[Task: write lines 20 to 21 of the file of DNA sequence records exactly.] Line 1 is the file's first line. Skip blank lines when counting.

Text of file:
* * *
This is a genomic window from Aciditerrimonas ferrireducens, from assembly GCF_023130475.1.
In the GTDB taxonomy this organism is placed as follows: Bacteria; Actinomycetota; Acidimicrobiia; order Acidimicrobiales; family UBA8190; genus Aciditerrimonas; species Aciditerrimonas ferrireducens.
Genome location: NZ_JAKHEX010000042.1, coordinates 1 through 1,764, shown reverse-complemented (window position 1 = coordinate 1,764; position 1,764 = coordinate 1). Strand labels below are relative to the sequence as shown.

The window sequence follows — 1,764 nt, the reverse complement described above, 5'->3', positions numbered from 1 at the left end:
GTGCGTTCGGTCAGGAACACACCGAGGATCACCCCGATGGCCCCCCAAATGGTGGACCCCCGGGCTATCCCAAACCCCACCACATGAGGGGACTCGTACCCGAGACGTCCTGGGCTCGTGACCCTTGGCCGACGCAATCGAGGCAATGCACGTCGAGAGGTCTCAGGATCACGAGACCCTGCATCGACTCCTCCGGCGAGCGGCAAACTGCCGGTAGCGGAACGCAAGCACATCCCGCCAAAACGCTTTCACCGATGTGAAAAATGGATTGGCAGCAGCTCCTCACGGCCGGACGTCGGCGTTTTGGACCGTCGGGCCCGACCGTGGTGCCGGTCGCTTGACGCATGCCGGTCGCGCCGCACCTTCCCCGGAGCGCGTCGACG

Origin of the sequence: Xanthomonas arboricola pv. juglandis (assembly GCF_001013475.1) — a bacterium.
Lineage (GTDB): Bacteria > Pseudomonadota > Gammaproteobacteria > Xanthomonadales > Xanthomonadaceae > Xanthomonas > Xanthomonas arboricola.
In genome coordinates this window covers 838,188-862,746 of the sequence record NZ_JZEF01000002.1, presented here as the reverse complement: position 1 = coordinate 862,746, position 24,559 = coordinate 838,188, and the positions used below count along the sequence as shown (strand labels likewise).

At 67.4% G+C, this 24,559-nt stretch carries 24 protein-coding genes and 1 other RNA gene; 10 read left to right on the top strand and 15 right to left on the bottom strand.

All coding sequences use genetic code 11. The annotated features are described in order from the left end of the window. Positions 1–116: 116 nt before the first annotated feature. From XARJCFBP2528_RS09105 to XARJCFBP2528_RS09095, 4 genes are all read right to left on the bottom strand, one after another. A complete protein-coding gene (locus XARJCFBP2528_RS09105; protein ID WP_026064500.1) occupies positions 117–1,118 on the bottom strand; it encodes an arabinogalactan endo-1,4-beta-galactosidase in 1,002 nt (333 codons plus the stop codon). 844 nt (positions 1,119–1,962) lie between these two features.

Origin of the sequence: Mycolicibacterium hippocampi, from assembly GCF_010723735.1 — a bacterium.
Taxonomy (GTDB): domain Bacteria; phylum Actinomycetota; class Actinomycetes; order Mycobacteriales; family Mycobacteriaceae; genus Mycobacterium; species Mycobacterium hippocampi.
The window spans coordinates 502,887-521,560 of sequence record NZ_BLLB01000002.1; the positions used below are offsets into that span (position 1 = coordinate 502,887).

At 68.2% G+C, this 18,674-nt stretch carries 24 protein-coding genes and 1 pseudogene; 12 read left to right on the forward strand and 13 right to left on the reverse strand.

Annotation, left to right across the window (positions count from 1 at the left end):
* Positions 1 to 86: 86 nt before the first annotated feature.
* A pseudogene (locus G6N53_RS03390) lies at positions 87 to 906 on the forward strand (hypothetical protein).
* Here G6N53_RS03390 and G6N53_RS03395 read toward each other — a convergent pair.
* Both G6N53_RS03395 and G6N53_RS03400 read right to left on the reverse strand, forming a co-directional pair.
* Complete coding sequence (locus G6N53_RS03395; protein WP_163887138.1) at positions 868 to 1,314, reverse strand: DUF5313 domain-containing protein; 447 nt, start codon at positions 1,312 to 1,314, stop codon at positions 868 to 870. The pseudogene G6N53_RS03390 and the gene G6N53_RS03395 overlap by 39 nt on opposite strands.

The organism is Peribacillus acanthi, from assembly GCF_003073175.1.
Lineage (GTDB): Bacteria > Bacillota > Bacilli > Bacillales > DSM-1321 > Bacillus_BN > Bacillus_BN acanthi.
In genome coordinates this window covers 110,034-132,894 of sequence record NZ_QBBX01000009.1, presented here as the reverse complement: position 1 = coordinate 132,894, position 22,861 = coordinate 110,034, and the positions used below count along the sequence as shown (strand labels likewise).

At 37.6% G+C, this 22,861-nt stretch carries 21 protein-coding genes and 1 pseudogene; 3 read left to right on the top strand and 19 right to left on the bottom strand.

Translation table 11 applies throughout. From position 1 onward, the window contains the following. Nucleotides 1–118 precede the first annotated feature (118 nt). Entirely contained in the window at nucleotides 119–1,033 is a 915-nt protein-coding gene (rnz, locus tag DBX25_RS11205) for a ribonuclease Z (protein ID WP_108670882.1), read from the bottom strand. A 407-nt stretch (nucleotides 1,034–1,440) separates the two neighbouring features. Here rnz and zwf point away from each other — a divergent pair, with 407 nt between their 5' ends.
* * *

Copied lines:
* Complete coding sequence (locus G6N53_RS03395; protein WP_163887138.1) at positions 868 to 1,314, reverse strand: DUF5313 domain-containing protein; 447 nt, start codon at positions 1,312 to 1,314, stop codon at positions 868 to 870. The pseudogene G6N53_RS03390 and the gene G6N53_RS03395 overlap by 39 nt on opposite strands.

The organism is Peribacillus acanthi, from assembly GCF_003073175.1.